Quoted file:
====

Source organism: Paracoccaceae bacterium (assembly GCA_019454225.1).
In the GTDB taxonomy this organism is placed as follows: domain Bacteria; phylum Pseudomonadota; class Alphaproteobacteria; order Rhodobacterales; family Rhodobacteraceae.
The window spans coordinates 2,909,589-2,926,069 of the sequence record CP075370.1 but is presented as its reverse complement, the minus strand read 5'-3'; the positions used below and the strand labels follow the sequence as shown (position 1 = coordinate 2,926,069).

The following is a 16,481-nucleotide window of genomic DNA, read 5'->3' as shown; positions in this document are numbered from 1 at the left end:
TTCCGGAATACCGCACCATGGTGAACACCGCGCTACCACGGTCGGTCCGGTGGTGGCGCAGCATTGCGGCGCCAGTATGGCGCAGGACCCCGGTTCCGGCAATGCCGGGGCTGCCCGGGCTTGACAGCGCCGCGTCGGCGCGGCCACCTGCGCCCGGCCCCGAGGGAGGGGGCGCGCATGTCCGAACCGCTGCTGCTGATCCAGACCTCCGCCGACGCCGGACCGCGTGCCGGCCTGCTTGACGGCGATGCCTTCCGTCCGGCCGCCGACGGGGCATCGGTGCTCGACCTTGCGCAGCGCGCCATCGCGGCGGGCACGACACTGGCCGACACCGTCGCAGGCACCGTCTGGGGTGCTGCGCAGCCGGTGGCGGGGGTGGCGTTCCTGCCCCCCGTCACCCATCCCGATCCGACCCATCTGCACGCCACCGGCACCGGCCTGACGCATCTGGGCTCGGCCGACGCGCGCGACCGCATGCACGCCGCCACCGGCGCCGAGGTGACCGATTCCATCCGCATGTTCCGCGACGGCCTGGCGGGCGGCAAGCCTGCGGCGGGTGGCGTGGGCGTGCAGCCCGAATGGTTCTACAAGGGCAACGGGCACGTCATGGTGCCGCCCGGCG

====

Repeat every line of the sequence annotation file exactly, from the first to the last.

Source organism: Paracoccaceae bacterium (assembly GCA_019454225.1).
In the GTDB taxonomy this organism is placed as follows: domain Bacteria; phylum Pseudomonadota; class Alphaproteobacteria; order Rhodobacterales; family Rhodobacteraceae.
The window spans coordinates 2,909,589-2,926,069 of the sequence record CP075370.1 but is presented as its reverse complement, the minus strand read 5'-3'; the positions used below and the strand labels follow the sequence as shown (position 1 = coordinate 2,926,069).

The following is a 16,481-nucleotide window of genomic DNA, read 5'->3' as shown; positions in this document are numbered from 1 at the left end:
TTCCGGAATACCGCACCATGGTGAACACCGCGCTACCACGGTCGGTCCGGTGGTGGCGCAGCATTGCGGCGCCAGTATGGCGCAGGACCCCGGTTCCGGCAATGCCGGGGCTGCCCGGGCTTGACAGCGCCGCGTCGGCGCGGCCACCTGCGCCCGGCCCCGAGGGAGGGGGCGCGCATGTCCGAACCGCTGCTGCTGATCCAGACCTCCGCCGACGCCGGACCGCGTGCCGGCCTGCTTGACGGCGATGCCTTCCGTCCGGCCGCCGACGGGGCATCGGTGCTCGACCTTGCGCAGCGCGCCATCGCGGCGGGCACGACACTGGCCGACACCGTCGCAGGCACCGTCTGGGGTGCTGCGCAGCCGGTGGCGGGGGTGGCGTTCCTGCCCCCCGTCACCCATCCCGATCCGACCCATCTGCACGCCACCGGCACCGGCCTGACGCATCTGGGCTCGGCCGACGCGCGCGACCGCATGCACGCCGCCACCGGCGCCGAGGTGACCGATTCCATCCGCATGTTCCGCGACGGCCTGGCGGGCGGCAAGCCTGCGGCGGGTGGCGTGGGCGTGCAGCCCGAATGGTTCTACAAGGGCAACGGGCACGTCATGGTGCCGCCCGGCG